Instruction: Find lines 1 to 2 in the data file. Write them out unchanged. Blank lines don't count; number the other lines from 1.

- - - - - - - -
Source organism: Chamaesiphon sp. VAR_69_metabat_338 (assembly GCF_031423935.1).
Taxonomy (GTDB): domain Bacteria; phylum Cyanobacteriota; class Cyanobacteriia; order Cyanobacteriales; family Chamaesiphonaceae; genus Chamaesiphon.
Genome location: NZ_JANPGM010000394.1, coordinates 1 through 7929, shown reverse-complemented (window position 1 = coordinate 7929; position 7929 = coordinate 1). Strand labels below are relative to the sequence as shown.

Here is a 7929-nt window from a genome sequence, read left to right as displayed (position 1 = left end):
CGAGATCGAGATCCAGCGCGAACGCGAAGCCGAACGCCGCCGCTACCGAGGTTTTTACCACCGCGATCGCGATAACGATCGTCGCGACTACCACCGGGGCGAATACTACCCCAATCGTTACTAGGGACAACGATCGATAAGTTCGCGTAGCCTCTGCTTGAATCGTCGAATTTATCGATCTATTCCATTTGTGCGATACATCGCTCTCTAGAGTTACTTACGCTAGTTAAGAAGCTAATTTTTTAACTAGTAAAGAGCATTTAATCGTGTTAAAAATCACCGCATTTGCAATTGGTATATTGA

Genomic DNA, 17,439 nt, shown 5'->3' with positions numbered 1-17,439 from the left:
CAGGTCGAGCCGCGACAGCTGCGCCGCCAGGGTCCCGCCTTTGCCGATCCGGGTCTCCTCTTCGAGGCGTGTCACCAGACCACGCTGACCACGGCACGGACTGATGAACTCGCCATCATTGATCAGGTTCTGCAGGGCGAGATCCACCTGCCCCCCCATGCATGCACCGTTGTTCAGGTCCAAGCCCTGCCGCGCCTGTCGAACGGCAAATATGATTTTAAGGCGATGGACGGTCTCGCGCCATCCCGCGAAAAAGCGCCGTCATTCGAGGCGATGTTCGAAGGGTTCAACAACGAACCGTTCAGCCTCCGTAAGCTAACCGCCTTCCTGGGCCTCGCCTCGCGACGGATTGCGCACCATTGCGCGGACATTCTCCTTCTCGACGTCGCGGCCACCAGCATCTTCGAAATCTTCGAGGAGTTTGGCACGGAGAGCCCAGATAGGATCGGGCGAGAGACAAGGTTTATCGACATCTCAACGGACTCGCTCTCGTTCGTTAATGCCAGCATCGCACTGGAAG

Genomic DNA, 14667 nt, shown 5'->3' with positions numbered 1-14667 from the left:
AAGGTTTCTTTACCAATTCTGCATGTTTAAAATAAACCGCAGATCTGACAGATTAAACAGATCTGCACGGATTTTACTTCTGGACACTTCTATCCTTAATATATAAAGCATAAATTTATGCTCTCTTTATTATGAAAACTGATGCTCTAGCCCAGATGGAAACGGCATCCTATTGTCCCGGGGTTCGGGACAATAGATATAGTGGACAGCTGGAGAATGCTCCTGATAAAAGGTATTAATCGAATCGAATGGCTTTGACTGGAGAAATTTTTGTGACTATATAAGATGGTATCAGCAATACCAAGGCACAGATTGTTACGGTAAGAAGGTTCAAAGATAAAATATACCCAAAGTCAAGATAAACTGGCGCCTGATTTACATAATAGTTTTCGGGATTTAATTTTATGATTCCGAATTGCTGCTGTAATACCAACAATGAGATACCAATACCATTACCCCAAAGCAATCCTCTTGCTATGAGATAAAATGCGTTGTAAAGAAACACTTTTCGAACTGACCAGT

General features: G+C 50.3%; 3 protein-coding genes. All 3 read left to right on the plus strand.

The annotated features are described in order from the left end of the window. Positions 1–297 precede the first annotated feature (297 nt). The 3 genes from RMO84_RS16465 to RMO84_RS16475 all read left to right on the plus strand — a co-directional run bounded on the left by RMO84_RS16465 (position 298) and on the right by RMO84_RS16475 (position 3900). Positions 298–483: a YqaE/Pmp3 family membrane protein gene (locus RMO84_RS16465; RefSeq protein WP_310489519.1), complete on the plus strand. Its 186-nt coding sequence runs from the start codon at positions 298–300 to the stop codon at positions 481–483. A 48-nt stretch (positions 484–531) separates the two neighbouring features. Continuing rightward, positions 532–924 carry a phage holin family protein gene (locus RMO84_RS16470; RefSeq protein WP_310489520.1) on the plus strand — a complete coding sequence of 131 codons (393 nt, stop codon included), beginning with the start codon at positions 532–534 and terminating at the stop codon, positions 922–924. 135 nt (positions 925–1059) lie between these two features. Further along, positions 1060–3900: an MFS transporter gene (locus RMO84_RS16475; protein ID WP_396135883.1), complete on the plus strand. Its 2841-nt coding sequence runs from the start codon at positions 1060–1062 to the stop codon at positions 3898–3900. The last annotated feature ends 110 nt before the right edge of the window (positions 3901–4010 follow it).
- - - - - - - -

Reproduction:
Source organism: Chamaesiphon sp. VAR_69_metabat_338 (assembly GCF_031423935.1).
Taxonomy (GTDB): domain Bacteria; phylum Cyanobacteriota; class Cyanobacteriia; order Cyanobacteriales; family Chamaesiphonaceae; genus Chamaesiphon.